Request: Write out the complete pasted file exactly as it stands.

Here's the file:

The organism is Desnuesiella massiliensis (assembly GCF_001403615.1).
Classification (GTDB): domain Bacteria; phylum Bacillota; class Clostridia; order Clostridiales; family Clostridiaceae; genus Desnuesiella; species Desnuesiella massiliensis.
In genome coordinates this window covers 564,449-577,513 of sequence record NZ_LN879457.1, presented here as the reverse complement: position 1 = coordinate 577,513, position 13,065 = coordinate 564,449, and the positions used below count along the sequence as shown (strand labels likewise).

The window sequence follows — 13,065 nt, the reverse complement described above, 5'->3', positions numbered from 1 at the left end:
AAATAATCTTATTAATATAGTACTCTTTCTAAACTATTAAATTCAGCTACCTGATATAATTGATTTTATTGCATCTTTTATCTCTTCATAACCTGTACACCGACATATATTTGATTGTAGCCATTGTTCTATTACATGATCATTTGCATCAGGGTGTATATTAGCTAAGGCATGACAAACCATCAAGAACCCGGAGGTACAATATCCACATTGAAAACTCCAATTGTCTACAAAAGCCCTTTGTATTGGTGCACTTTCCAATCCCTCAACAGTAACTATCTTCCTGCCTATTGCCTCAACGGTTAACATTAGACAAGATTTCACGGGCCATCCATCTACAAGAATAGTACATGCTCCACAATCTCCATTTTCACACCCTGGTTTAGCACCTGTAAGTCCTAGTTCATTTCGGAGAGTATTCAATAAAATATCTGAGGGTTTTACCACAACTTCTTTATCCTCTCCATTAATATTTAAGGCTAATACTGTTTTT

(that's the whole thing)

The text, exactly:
The organism is Desnuesiella massiliensis (assembly GCF_001403615.1).
Classification (GTDB): domain Bacteria; phylum Bacillota; class Clostridia; order Clostridiales; family Clostridiaceae; genus Desnuesiella; species Desnuesiella massiliensis.
In genome coordinates this window covers 564,449-577,513 of sequence record NZ_LN879457.1, presented here as the reverse complement: position 1 = coordinate 577,513, position 13,065 = coordinate 564,449, and the positions used below count along the sequence as shown (strand labels likewise).

The window sequence follows — 13,065 nt, the reverse complement described above, 5'->3', positions numbered from 1 at the left end:
AAATAATCTTATTAATATAGTACTCTTTCTAAACTATTAAATTCAGCTACCTGATATAATTGATTTTATTGCATCTTTTATCTCTTCATAACCTGTACACCGACATATATTTGATTGTAGCCATTGTTCTATTACATGATCATTTGCATCAGGGTGTATATTAGCTAAGGCATGACAAACCATCAAGAACCCGGAGGTACAATATCCACATTGAAAACTCCAATTGTCTACAAAAGCCCTTTGTATTGGTGCACTTTCCAATCCCTCAACAGTAACTATCTTCCTGCCTATTGCCTCAACGGTTAACATTAGACAAGATTTCACGGGCCATCCATCTACAAGAATAGTACATGCTCCACAATCTCCATTTTCACACCCTGGTTTAGCACCTGTAAGTCCTAGTTCATTTCGGAGAGTATTCAATAAAATATCTGAGGGTTTTACCACAACTTCTTTATCCTCTCCATTAATATTTAAGGCTAATACTGTTTTT